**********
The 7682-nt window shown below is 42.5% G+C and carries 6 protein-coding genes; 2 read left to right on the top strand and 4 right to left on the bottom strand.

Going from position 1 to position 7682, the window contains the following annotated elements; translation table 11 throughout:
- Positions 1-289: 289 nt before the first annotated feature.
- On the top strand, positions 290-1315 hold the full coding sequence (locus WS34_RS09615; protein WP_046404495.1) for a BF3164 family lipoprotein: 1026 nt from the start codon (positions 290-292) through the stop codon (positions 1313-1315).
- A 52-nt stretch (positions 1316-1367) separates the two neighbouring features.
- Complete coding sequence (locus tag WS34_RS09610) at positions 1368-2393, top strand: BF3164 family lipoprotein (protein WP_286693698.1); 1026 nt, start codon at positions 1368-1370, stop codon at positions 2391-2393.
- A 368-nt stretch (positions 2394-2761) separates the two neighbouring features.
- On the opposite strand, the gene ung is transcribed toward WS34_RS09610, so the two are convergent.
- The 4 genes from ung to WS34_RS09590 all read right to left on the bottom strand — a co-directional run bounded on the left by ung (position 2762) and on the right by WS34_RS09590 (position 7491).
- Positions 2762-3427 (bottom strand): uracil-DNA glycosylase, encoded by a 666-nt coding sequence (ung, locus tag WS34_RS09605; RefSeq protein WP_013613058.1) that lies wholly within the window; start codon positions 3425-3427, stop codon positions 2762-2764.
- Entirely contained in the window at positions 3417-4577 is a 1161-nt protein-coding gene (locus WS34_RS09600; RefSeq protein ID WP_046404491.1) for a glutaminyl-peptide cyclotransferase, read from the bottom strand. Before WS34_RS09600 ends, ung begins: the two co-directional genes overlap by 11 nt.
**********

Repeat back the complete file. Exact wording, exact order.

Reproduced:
The 7682-nt window shown below is 42.5% G+C and carries 6 protein-coding genes; 2 read left to right on the top strand and 4 right to left on the bottom strand.

Going from position 1 to position 7682, the window contains the following annotated elements; translation table 11 throughout:
- Positions 1-289: 289 nt before the first annotated feature.
- On the top strand, positions 290-1315 hold the full coding sequence (locus WS34_RS09615; protein WP_046404495.1) for a BF3164 family lipoprotein: 1026 nt from the start codon (positions 290-292) through the stop codon (positions 1313-1315).
- A 52-nt stretch (positions 1316-1367) separates the two neighbouring features.
- Complete coding sequence (locus tag WS34_RS09610) at positions 1368-2393, top strand: BF3164 family lipoprotein (protein WP_286693698.1); 1026 nt, start codon at positions 1368-1370, stop codon at positions 2391-2393.
- A 368-nt stretch (positions 2394-2761) separates the two neighbouring features.
- On the opposite strand, the gene ung is transcribed toward WS34_RS09610, so the two are convergent.
- The 4 genes from ung to WS34_RS09590 all read right to left on the bottom strand — a co-directional run bounded on the left by ung (position 2762) and on the right by WS34_RS09590 (position 7491).
- Positions 2762-3427 (bottom strand): uracil-DNA glycosylase, encoded by a 666-nt coding sequence (ung, locus tag WS34_RS09605; RefSeq protein WP_013613058.1) that lies wholly within the window; start codon positions 3425-3427, stop codon positions 2762-2764.
- Entirely contained in the window at positions 3417-4577 is a 1161-nt protein-coding gene (locus WS34_RS09600; RefSeq protein ID WP_046404491.1) for a glutaminyl-peptide cyclotransferase, read from the bottom strand. Before WS34_RS09600 ends, ung begins: the two co-directional genes overlap by 11 nt.